62. Park I, Lee S (2014) Spatial prediction of landslide susceptibility using a decision tree approach: a case study of the Pyeongchang area, Korea. Int J Remote Sens 35(16):6089–6112CrossRefGoogle Scholar
  63. Perotto-Baldiviezo HL, Thurow TL, Smith CT, Fisher RF, Wu XB (2004) GIS-based spatial analysis and modeling for landslide hazard assessment in steeplands, southern Honduras. Agric Ecosyst Environ 103(1):165–176CrossRefGoogle Scholar
  64. Pham BT, Prakash I, Bui DT (2018) Spatial prediction of landslides using a hybrid machine learning approach based on random subspace and classification and regression trees. Geomorphology 303:256–270CrossRefGoogle Scholar
  65. Pourghasemi HR, Pradhan B, & Gokceoglu C (2012). Remote sensing data derived parameters and its use in landslide susceptibility assessment using Shannon’s entropy and GIS. In Applied Mechanics and Materials. Trans Tech Publications (Vol. 225, pp. 486–491)Google Scholar
  66. Pradhan B (2011) Use of GIS-based fuzzy logic relations and its cross application to produce landslide susceptibility maps in three test areas in Malaysia. Environ Earth Sci 63(2):329–349CrossRefGoogle Scholar
  67. Radiarta IN, Saitoh SI, Miyazono A (2008) GIS-based multi-criteria evaluation models for identifying suitable sites for Japanese scallop (Mizuhopecten yessoensis) aquaculture in Funka Bay, southwestern Hokkaido, Japan. Aquaculture 284(1–4):127–135CrossRefGoogle Scholar
  68. Raja NB, Çiçek I, Türkoğlu N, Aydin O, Kawasaki A (2017) Landslide susceptibility mapping of the Sera River Basin using logistic regression model. Nat Hazards 85(3):1323–1346CrossRefGoogle Scholar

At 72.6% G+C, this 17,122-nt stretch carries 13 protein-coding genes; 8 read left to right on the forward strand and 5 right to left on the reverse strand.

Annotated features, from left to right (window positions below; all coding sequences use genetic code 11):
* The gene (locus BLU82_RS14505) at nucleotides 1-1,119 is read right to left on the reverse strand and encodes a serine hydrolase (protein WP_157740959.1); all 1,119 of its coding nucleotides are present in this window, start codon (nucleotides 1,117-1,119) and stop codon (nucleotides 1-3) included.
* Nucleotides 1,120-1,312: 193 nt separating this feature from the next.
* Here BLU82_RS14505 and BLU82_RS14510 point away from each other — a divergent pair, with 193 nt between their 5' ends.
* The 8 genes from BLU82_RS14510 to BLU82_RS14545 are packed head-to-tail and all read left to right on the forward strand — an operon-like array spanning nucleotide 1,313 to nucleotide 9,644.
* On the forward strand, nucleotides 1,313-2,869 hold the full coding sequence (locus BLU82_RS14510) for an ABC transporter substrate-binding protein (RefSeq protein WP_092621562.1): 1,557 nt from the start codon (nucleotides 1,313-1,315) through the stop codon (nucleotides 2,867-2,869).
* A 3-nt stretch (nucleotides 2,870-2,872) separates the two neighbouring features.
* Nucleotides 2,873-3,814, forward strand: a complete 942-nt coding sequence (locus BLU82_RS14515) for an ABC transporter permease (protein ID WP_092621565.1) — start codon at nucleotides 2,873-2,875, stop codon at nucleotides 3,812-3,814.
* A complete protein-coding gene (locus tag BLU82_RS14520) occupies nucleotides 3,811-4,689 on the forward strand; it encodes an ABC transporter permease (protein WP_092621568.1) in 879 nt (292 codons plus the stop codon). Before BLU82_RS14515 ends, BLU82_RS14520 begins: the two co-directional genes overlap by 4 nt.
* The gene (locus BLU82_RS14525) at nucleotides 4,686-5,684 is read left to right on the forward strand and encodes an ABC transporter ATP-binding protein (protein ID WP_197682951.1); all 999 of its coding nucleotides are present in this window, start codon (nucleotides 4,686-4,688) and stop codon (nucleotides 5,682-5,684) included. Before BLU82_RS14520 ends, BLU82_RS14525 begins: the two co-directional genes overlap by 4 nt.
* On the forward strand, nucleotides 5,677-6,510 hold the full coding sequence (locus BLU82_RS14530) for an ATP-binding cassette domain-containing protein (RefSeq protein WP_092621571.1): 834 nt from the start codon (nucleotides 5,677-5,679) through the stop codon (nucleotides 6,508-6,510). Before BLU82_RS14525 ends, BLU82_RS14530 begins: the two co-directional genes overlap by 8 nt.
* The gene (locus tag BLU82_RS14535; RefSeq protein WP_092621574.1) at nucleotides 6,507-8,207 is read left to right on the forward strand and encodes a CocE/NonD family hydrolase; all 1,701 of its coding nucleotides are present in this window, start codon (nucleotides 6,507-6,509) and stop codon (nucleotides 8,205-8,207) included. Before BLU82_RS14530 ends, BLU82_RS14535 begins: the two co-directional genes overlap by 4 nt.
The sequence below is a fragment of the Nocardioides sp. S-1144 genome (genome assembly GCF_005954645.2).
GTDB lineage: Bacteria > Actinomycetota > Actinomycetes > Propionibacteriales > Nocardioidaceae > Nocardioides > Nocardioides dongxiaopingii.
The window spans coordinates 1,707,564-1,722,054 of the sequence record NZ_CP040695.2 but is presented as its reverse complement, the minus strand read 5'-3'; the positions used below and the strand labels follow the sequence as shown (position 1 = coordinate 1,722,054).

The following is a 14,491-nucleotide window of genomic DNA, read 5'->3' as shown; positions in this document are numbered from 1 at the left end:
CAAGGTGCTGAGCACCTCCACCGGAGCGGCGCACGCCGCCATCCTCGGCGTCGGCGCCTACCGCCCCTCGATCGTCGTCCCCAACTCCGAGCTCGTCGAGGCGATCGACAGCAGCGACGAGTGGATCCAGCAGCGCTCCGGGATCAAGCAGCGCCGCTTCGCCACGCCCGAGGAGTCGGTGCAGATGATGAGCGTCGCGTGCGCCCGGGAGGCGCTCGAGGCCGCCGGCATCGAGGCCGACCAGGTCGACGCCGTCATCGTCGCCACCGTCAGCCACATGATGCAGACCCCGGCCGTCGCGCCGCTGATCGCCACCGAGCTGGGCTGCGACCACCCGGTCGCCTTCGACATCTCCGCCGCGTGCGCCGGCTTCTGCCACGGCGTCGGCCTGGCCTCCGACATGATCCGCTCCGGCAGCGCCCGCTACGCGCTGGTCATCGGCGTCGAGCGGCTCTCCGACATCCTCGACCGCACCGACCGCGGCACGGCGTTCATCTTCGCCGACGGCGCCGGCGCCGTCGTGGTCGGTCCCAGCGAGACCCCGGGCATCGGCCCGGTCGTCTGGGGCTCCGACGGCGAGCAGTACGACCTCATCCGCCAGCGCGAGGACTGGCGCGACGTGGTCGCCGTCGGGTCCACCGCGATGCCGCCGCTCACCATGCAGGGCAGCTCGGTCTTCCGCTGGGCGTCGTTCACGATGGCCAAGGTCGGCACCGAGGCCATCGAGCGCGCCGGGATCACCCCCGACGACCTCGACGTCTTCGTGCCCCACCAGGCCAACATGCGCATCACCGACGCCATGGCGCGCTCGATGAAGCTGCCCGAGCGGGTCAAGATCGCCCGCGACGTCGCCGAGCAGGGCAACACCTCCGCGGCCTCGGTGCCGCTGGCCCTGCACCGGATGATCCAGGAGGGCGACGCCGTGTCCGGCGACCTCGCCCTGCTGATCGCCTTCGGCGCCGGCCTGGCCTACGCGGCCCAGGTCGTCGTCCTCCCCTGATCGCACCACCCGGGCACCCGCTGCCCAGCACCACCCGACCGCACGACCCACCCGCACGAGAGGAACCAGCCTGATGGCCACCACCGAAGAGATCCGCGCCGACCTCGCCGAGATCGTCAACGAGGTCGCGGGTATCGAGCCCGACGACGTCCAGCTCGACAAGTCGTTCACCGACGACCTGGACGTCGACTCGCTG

69. Reichenbach P, Mondini AC, Rossi M (2014) The influence of land use change on landslide susceptibility zonation: the Briga catchment test site (Messina, Italy). Environ Manag 54(6):1372–1384CrossRefGoogle Scholar
  70. Reichenbach P, Rossi M, Malamud B, Mihir M, Guzzetti F (2018) A review of statistically-based landslide susceptibility models. Earth Sci Rev 180:60–91CrossRefGoogle Scholar
  71. Roodposhti MS, Rahimi S, Beglou MJ (2014) PROMETHEE II and fuzzy AHP: an enhanced GIS-based landslide susceptibility mapping. Nat Hazards 73(1):77–95CrossRefGoogle Scholar
  72. Ruff M, Czurda K (2008) Landslide susceptibility analysis with a heuristic approach in the Eastern Alps (Vorarlberg, Austria). Geomorphology 94(3):314–324CrossRefGoogle Scholar
  73. Saaty TL (2003) Decision-making with the AHP: why is the principal eigenvector necessary. Eur J Oper Res 145(1):85–91CrossRefGoogle Scholar
  74. Saaty TL, & Vargas LG (1991). Prediction, projection, and forecasting: applications of the analytic hierarchy process in economics, finance, politics, games, and sports. Kluwer AcademicGoogle Scholar
  75. Sabokbar HF, Roodposhti MS, Tazik E (2014) Landslide susceptibility mapping using geographically-weighted principal component analysis. Geomorphology 226:15–24CrossRefGoogle Scholar
  76. Sadeghi B, Khalajmasoumi M (2015) A futuristic review for evaluation of geothermal potentials using fuzzy logic and binary index overlay in GIS environment. Renew Sust Energ Rev 43:818–831CrossRefGoogle Scholar